Yisrael Kristal, a Holocaust survivor of the Nazi Auschwitz death camp, who was recognized as the oldest man, passed away on Friday. Kristal, a resident of Haifa, was due to celebrate his 114th birthday next month. A date for the funeral has yet to be set, but it will probably take place on Saturday night.
His daughter, Shula Kupershtuch, said her father died in the afternoon falling ill and being hospitalized. "I got a great father, who gave me a lot of confidence and strength," she said Saturday. "Despite all that he went through, and his losing his whole family in the Holocaust, he had a lot of optimism. He always saw only light and good in everything.
"I remember how when my husband passed away, he told me to 'take comfort in having a burial plot.' There were many people in Auschwitz who perished and burned, who they were not buried. But he was buried here, in the earth of the Holy Land."
Kupershtuch added that her father did not take his living in Israel for granted, in light of all the victims and family members who remained behind who did not survive as he did. "He did not take the Holy Land for granted, as we do."
In 2014, Kristal was recognized as the oldest survivor still alive, and about a year and a half ago Guinness World Records recognized him as the oldest man in the world. During the First World War he was 13 years old, and because of the war he missed his Bar Mitzvah celebrations. He finally went through his Bar Mitzvah 100 years later, when he had an Aliyah, in September 2016. His daughter Shula said at the time that "it always bothered him that they did not celebrate him a Bar Mitzvah.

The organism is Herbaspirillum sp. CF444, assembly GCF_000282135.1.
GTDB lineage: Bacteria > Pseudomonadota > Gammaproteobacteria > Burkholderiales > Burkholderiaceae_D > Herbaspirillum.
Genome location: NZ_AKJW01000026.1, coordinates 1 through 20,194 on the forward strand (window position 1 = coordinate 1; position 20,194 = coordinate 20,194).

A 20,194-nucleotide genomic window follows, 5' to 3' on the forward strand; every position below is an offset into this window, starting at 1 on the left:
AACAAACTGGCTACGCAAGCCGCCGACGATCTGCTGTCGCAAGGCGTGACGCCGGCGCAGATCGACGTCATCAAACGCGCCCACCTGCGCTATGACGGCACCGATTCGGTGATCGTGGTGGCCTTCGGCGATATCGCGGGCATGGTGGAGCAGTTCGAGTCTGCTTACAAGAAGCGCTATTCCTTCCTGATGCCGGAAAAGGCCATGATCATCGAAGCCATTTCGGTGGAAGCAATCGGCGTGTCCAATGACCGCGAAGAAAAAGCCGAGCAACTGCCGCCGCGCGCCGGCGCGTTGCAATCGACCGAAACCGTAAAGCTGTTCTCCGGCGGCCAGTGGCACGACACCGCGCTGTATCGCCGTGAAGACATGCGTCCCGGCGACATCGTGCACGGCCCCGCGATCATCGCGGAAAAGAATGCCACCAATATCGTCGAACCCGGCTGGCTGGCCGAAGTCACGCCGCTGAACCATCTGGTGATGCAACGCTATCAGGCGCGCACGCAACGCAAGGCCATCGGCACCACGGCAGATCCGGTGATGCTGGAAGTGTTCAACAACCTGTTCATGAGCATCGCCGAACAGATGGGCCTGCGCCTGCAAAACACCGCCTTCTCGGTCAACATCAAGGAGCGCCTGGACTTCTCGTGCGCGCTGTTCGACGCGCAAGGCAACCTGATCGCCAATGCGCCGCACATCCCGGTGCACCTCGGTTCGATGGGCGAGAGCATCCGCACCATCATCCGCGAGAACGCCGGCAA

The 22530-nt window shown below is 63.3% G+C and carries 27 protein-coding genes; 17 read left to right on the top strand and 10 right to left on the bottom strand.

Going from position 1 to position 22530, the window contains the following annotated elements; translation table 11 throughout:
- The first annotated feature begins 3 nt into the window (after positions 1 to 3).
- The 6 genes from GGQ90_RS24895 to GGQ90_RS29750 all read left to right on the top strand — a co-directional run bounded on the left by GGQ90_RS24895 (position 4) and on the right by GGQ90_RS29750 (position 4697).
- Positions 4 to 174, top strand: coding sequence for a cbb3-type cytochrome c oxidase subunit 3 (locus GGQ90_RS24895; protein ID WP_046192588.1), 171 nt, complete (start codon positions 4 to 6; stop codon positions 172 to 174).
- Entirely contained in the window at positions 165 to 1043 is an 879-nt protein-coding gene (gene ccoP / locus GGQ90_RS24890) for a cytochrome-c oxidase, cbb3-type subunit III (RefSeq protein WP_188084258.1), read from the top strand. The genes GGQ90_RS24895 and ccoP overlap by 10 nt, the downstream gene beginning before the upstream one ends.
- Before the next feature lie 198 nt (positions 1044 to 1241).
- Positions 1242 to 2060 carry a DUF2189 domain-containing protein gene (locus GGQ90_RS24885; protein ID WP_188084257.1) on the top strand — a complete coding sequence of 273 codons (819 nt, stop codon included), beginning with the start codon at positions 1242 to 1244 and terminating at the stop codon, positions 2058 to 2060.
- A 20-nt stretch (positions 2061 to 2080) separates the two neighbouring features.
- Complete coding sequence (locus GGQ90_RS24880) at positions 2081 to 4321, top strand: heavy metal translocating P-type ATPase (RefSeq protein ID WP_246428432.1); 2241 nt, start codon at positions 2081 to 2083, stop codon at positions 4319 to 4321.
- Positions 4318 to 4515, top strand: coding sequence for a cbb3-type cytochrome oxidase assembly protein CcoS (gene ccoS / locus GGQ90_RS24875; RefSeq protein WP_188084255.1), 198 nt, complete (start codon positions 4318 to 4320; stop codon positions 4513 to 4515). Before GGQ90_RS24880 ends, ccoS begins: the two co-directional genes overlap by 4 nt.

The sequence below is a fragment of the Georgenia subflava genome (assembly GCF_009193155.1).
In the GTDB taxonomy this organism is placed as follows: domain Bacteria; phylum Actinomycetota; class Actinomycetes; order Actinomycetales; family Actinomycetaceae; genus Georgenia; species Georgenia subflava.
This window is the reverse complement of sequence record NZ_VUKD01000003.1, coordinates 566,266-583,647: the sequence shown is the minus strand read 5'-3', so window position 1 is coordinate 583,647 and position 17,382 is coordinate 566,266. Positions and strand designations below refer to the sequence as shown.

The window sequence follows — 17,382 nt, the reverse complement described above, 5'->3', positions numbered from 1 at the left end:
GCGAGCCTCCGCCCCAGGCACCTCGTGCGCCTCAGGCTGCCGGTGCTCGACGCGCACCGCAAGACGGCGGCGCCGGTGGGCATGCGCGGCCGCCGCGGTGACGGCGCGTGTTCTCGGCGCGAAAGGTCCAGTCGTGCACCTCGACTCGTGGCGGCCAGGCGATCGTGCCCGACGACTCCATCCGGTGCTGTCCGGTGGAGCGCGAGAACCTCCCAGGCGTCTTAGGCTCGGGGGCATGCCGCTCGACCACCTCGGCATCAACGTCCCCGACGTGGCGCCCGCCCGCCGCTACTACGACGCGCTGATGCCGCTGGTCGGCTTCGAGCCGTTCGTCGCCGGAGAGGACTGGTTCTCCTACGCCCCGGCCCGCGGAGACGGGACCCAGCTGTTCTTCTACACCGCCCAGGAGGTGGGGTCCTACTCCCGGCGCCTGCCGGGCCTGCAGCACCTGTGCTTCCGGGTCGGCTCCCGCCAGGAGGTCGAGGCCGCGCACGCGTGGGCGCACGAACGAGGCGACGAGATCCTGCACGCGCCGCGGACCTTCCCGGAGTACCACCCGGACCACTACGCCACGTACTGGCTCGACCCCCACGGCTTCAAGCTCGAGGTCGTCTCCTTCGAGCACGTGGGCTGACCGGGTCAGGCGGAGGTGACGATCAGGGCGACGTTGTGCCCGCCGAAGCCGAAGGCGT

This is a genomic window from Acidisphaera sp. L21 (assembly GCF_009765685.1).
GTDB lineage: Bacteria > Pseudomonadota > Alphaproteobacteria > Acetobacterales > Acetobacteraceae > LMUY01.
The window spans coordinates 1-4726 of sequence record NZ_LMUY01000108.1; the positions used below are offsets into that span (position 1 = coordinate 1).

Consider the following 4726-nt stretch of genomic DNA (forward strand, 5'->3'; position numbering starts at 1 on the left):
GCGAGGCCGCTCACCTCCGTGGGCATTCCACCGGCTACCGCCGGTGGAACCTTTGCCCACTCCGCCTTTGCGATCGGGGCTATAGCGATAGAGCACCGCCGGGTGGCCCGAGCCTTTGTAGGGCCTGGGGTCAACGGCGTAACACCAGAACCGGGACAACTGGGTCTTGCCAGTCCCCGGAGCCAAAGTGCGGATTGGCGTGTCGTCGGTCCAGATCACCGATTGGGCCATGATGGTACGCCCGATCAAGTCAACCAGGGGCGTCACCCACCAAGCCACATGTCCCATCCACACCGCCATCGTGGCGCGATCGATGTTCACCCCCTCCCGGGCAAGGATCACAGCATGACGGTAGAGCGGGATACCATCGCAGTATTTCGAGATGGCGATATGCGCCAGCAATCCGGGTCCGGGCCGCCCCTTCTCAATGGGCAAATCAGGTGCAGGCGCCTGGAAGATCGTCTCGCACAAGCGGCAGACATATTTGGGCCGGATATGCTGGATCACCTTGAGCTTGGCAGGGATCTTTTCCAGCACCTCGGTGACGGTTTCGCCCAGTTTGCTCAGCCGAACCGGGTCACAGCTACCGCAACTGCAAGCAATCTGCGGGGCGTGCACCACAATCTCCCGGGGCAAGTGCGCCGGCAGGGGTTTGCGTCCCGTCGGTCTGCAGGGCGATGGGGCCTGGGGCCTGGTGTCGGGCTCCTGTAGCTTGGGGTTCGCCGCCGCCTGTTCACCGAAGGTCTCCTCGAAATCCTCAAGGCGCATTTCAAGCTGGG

After Kristal's death, the oldest man in the world is Francisco Nuniz Oliveira, age 112. The oldest woman is Violet Brown, 117, from Jamaica.
A man rising from the ashes
Born in 1903, Kristal's life story spanned all all of the 20th century. After his father died at the age of 16, he studied the secrets of making sweets and opened a factory in Lodz, and married Feiga. At the time of World War II he was married and the father of two children who perished in the Holocaust.
"During the years they lived in the Lodz ghetto," recalled his daughter. "His two sons died from diseases when they were 8 and 10. What protected Yisrael and his wife was his talent for making sweets. It was what saved (their—ed) life, because the sweets made my father were considered essential in the ghetto and therefore was not sent to the camps, but only towards the end (of WWII). The Germans had birthdays, so the sweets and chocolates were essential for their festivities."
Kristal and his first wife remained in the ghetto, and in May 1944 were sent to Auschwitz in a transfer that was among the latter. They stayed in Auschwitz for ten months, were sent to labor camps and then marched toward their expected deaths. Yisrael weighed only 37 kilograms. His wife, Feiga, did not survive.
After the war, Kristal returned to Lodz and reestablished a candy factory. He met Batsheva, who also lost her family in the Holocaust, and they married and immigrated to Israel in 1950. The couple had three children, but one of them died in infancy. They raised two daughters to adulthood.
Upon his death, Yisrael had many grandchildren and great-grandchildren. He brought his secrets of sweets-making with him to Israel, establishing a candy factory in Haifa.